New Zealand’s central bank will need to hold interest rates at their current level “for a prolonged period” and should remain open to further hikes if necessary to tame inflation, the International Monetary Fund said.
The Reserve Bank’s rapid increases of the Official Cash Rate to date are “appropriate” and are helping to slow consumer-price gains, the IMF said in the concluding statement of its Article IV review of New Zealand’s economy released Wednesday in Wellington.
“However, as non-tradable inflation persists, there is little scope to lower the OCR for a prolonged period,” it said. “A re-ignition of demand, including due to insufficient fiscal consolidation, and a stalling of inflation above target would call for further tightening of monetary policy.”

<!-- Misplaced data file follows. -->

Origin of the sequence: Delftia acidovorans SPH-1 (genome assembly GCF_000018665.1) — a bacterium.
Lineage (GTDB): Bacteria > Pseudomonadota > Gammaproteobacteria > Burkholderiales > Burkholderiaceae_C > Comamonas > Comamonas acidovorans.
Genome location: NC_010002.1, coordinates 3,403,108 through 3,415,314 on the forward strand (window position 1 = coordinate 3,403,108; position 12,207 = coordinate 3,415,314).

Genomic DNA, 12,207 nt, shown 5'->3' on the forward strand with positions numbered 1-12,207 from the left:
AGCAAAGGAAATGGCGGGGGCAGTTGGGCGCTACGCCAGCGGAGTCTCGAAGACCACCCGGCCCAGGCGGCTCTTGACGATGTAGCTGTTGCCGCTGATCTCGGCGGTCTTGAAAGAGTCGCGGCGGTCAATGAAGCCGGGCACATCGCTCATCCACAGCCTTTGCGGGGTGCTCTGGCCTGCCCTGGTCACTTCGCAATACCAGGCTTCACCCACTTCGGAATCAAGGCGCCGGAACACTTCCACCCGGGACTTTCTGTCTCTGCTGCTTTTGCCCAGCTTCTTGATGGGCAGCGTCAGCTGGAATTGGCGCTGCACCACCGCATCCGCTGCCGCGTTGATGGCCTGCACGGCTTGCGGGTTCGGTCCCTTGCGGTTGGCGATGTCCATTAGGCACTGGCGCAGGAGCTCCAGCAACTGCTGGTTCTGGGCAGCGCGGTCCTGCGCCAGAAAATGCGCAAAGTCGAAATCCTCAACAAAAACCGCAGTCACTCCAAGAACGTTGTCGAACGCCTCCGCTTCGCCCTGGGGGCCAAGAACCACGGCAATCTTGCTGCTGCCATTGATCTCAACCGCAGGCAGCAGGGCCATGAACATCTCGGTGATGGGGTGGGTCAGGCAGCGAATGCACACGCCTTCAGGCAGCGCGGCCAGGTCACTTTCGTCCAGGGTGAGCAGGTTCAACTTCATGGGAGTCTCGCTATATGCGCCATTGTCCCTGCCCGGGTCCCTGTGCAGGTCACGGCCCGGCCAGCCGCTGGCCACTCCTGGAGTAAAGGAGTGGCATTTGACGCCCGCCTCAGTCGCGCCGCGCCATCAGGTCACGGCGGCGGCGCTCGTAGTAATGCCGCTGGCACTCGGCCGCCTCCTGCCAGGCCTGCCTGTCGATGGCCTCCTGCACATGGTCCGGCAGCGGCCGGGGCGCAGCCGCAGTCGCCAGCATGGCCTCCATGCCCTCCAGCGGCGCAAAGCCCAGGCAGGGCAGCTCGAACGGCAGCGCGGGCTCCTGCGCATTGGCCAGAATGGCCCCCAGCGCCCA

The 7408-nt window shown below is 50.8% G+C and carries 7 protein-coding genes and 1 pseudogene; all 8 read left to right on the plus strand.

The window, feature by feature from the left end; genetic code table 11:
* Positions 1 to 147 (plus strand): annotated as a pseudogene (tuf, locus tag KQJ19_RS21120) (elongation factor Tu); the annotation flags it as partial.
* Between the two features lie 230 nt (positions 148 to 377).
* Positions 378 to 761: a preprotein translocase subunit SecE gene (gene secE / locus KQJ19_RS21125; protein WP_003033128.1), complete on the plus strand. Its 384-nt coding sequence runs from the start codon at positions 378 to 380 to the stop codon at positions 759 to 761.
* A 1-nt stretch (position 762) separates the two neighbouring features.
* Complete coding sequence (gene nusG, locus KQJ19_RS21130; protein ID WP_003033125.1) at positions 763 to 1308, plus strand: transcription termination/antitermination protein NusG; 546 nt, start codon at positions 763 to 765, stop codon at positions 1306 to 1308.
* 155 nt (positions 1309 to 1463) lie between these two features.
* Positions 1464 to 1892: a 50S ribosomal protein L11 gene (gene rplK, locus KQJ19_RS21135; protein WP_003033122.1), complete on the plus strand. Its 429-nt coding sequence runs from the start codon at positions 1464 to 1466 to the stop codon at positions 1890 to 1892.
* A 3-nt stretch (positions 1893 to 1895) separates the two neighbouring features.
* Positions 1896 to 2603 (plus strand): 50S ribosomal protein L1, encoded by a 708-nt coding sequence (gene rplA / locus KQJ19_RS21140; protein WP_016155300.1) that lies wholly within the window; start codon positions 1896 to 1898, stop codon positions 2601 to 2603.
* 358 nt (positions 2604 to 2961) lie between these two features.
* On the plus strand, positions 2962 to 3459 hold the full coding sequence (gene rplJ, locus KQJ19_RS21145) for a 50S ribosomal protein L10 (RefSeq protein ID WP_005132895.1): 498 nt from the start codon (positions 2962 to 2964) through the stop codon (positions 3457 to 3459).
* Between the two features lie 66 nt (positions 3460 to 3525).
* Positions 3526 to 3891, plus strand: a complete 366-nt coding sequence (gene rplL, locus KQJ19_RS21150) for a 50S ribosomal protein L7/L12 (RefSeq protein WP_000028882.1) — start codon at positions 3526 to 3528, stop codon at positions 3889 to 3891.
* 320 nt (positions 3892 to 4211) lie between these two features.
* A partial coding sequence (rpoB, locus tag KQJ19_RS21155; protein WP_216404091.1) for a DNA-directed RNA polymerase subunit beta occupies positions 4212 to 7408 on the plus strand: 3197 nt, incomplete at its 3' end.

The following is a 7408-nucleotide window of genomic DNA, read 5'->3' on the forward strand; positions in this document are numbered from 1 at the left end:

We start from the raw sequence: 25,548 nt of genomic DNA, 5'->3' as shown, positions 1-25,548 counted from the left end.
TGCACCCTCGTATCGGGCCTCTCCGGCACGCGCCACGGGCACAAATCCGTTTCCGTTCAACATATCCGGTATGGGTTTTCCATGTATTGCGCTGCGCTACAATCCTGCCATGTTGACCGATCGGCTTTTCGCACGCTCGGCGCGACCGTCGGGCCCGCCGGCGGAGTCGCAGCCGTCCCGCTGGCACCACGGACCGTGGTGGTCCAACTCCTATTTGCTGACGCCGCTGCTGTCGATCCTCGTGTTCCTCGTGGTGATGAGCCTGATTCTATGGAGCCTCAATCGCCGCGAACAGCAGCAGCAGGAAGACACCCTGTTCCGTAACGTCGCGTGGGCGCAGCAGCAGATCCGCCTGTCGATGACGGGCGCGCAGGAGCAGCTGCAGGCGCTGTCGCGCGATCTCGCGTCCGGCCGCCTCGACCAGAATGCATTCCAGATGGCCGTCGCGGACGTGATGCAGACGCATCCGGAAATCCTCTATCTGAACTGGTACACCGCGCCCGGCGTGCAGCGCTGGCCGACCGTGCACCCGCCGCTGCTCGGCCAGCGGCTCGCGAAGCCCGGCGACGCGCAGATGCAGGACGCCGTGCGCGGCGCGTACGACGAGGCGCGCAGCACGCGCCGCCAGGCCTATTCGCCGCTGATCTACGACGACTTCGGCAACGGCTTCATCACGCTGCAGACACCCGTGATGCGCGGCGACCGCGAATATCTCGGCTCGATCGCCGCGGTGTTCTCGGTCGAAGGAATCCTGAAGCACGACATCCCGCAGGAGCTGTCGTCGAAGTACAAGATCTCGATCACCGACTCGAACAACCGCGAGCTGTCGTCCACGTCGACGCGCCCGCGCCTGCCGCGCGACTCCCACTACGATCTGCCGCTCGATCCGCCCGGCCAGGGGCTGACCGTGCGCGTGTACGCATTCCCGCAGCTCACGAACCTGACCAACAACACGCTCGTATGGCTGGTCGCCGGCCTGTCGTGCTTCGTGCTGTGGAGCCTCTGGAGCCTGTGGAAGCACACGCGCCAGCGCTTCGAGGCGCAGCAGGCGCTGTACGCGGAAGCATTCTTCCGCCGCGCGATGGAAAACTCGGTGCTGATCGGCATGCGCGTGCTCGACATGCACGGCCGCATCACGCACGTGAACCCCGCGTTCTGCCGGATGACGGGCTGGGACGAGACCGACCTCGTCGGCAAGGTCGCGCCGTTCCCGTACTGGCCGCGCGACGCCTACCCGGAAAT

The RBNZ, which has hiked the OCR by 5.25 percentage points in the past 20 months, surprised economists in May when it signaled the tightening cycle had concluded at 5.5%. Still, the central bank doesn’t expect to start easing policy until the third quarter of 2024.
The IMF said the economy is expected to continue to slow as monetary tightening takes hold, with the bulk of the impact of rate hikes to be felt in 2023 and 2024.
It expects annual growth to cool to around 1% this year and next with the possibility of a technical recession.
However, inflation is likely to ease gradually and return to the RBNZ’s 1–3% target range only in 2025, the fund said. That’s later than the RBNZ’s projection of a return to target in the third quarter of 2024.
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